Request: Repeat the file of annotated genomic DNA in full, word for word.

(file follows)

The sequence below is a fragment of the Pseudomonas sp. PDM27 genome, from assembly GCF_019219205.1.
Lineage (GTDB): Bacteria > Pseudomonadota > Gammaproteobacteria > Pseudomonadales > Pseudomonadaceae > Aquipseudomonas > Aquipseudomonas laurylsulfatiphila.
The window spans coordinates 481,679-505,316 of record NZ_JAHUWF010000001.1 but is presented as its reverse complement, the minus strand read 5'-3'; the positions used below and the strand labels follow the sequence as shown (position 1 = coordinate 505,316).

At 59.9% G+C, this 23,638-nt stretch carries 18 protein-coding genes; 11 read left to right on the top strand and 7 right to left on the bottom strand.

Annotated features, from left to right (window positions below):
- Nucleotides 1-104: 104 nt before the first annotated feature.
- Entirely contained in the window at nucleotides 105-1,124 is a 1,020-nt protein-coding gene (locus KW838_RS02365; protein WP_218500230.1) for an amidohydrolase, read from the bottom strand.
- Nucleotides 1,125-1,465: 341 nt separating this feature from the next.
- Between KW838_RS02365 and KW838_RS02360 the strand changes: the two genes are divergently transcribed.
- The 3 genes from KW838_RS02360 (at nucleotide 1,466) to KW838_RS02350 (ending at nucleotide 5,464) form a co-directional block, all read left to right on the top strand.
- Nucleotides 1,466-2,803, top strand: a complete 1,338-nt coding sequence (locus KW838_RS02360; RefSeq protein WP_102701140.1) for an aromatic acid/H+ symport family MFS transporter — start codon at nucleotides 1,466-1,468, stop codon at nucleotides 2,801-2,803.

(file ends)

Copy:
The sequence below is a fragment of the Pseudomonas sp. PDM27 genome, from assembly GCF_019219205.1.
Lineage (GTDB): Bacteria > Pseudomonadota > Gammaproteobacteria > Pseudomonadales > Pseudomonadaceae > Aquipseudomonas > Aquipseudomonas laurylsulfatiphila.
The window spans coordinates 481,679-505,316 of record NZ_JAHUWF010000001.1 but is presented as its reverse complement, the minus strand read 5'-3'; the positions used below and the strand labels follow the sequence as shown (position 1 = coordinate 505,316).

At 59.9% G+C, this 23,638-nt stretch carries 18 protein-coding genes; 11 read left to right on the top strand and 7 right to left on the bottom strand.

Annotated features, from left to right (window positions below):
- Nucleotides 1-104: 104 nt before the first annotated feature.
- Entirely contained in the window at nucleotides 105-1,124 is a 1,020-nt protein-coding gene (locus KW838_RS02365; protein WP_218500230.1) for an amidohydrolase, read from the bottom strand.
- Nucleotides 1,125-1,465: 341 nt separating this feature from the next.
- Between KW838_RS02365 and KW838_RS02360 the strand changes: the two genes are divergently transcribed.
- The 3 genes from KW838_RS02360 (at nucleotide 1,466) to KW838_RS02350 (ending at nucleotide 5,464) form a co-directional block, all read left to right on the top strand.
- Nucleotides 1,466-2,803, top strand: a complete 1,338-nt coding sequence (locus KW838_RS02360; RefSeq protein WP_102701140.1) for an aromatic acid/H+ symport family MFS transporter — start codon at nucleotides 1,466-1,468, stop codon at nucleotides 2,801-2,803.